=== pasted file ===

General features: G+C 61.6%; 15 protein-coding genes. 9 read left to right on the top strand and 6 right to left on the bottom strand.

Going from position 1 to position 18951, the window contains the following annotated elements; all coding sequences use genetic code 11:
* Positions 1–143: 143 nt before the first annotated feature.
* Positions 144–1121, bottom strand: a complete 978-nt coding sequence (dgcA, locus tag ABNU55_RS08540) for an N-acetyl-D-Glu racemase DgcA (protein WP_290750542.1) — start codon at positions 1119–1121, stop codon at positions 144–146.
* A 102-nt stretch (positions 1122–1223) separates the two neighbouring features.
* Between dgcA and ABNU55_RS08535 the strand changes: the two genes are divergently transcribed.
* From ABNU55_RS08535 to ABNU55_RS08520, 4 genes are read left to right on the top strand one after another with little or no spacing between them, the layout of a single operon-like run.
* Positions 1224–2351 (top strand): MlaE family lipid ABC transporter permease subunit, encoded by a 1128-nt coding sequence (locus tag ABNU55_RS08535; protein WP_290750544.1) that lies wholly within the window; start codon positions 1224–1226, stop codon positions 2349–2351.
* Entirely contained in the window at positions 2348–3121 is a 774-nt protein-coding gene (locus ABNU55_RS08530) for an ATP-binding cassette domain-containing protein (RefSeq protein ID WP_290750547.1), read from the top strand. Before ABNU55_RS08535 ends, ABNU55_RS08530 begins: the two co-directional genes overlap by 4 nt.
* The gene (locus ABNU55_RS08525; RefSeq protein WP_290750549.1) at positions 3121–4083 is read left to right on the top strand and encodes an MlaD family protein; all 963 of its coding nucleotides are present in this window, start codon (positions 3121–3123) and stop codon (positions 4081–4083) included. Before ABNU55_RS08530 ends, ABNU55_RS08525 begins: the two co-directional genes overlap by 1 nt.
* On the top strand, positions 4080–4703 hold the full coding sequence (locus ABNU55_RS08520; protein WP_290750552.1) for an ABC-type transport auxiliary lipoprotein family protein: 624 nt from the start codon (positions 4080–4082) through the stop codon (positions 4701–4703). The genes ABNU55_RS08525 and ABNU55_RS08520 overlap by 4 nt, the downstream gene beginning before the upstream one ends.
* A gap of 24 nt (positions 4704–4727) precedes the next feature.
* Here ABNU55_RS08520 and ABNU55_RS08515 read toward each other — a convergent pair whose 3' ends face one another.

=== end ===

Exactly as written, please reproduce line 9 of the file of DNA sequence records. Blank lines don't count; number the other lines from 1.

* Entirely contained in the window at positions 2348–3121 is a 774-nt protein-coding gene (locus ABNU55_RS08530) for an ATP-binding cassette domain-containing protein (RefSeq protein ID WP_290750547.1), read from the top strand. Before ABNU55_RS08535 ends, ABNU55_RS08530 begins: the two co-directional genes overlap by 4 nt.